John Leopold trial: Anne Arundel employee says she had to drain county exec’s catheter
By Annys Shin,
When Patricia Medlin saw John Leopold standing in her doorway, she knew what that meant: time to empty her boss’s urine bag.
At the misconduct trial of Anne Arundel County Executive John Leopold on Friday, his former scheduler Patricia Medlin, 63, described her thrice-daily chore of draining Leopold’s catheter for nearly a year.
Emptying the urine bag was one of many personal tasks that Leopold, 69, allegedly had Medlin and members of his security detail perform throughout 2010. The Republican leader of Maryland’s fourth-largest county faces four counts of misconduct and one count of misappropriating funds, which carries a sentence of up to five years.
Leopold, who won a second term in 2010, is also accused of having members of his security detail ferry him to parking-lot sexual encounters with a county employee, compile dossiers on political rivals and accompany him as he tore down an opponent’s campaign signs. After back surgery, he allegedly had protection officers prevent his live-in girlfriend and his mistress from running into each other at the hospital, at a cost to the county of more than $10,000 in overtime pay.
If Leopold is convicted, the County Council could remove him from office.
Oral arguments began Friday before Circuit Court Judge Dennis Sweeney, after Leopold on Thursday waived his right to a jury trial.
In opening statements, the defense and prosecution presented divergent portraits of Leopold.
State Prosecutor Emmet C. Davitt depicted Leopold as an elected official who misused employees for personal and political benefit.
By contrast, defense attorney Bruce Marcus described Leopold as a devoted public servant who was hobbled by severe back pain and needed extra help. He said the allegations are based on a “highly subjective view of conduct.”
“If in fact it was a crime, it was absolutely the worst-kept secret in the world,” Marcus said, committed “not only with the knowledge but the absolute complicity of law enforcement.”
Most of the day’s witnesses were involved in the creation and duties of the security detail under former county executive Janet Owens.
Under questioning by Marcus, two former county police officials who helped set up the detail during Owens’s administration said there are no written guidelines or “do’s and don’ts” for protection officers. Marcus also tried to raise doubts about whether the officers deemed their activities illegal at the time, suggesting they only did so after Leopold called for an inquiry of their overtime pay.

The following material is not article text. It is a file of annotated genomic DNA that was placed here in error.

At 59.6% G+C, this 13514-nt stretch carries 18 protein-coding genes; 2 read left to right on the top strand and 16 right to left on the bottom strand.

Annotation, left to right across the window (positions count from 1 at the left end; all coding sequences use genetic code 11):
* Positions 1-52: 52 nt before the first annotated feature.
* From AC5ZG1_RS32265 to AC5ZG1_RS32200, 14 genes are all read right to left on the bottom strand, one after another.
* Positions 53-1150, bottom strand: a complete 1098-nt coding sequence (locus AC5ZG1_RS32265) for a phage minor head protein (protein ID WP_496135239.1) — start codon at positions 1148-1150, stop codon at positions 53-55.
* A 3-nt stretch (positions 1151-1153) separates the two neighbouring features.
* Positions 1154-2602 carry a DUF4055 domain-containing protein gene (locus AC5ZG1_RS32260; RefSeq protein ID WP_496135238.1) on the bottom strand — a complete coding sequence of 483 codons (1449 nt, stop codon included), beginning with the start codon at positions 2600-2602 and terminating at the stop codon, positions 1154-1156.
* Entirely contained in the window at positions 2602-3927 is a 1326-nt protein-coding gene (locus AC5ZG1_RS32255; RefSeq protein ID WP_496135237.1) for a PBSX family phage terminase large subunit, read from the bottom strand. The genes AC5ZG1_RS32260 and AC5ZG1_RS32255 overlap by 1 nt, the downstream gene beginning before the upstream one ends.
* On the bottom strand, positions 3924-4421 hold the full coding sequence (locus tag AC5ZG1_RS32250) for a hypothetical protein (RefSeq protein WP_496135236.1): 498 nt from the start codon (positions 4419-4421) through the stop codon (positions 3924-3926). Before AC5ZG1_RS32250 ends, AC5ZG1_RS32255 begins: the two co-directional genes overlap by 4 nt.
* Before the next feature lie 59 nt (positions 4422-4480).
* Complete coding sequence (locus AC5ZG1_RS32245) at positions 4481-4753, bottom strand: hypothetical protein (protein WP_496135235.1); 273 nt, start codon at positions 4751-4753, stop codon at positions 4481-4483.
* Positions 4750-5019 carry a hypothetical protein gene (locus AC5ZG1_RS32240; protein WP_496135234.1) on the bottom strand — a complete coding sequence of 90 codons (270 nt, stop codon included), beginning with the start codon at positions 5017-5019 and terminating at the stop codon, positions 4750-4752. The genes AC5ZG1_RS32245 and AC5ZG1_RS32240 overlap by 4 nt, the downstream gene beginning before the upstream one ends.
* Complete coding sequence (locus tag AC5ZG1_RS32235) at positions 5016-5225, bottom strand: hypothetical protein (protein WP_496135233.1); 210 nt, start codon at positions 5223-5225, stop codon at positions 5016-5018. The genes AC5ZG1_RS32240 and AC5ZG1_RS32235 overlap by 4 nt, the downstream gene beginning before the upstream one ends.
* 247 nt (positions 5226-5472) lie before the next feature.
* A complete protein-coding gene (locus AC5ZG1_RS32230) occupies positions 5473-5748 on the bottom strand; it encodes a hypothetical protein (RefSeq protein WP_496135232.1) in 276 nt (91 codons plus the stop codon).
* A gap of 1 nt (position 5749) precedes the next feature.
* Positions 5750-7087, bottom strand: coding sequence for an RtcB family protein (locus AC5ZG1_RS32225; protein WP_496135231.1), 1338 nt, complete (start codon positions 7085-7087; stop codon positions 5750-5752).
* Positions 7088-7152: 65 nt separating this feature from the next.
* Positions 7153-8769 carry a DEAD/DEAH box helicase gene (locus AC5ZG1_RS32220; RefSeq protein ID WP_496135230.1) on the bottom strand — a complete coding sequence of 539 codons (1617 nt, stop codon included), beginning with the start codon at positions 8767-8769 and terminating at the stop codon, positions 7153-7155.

He addressed Leopold’s alleged vandalism of an opponent’s campaign signs by saying it was legal to remove signs from public right of ways. He tried to justify the use of protection officers to put up signs by saying “Welcome Maryland” signs bearing the governor’s name are taxpayer-supported political signs intended to promote the official, and not so different than Leopold using officers and staff to put up campaign posters.
Marcus went on at length about Leopold’s back and bladder issues, illustrated by blown-up MRIs of Leopold’s spine. Leopold suffered from spinal stenosis and was operated on twice in 2010.
While Leopold was hospitalized, Constance Casalena, a county employee with whom he was allegedly having an affair, tried to visit and “caused a scene,” testified Medlin, who still works for the county.
The incident prompted Leopold to ask for an extra officer to keep Casalena at bay, she said.
After he was discharged, Leopold told Medlin he would need help with his catheter. Medlin testified that she felt she could not object for fear of being branded disloyal and losing her job.
“You don’t tell him, ‘no,’ ” she said.
Once Leopold summoned her, she would follow him into a bathroom where he kept an empty green coffee can under the sink.
“I would get on my hands and knees,” she said, crying as she described emptying the bag into the coffee can and dumping the contents of the can into a toilet.
Medlin spoke up in January 2011, after seeing him bend down and tie his shoelace.
“[I] knew he could change his own catheter,” she said.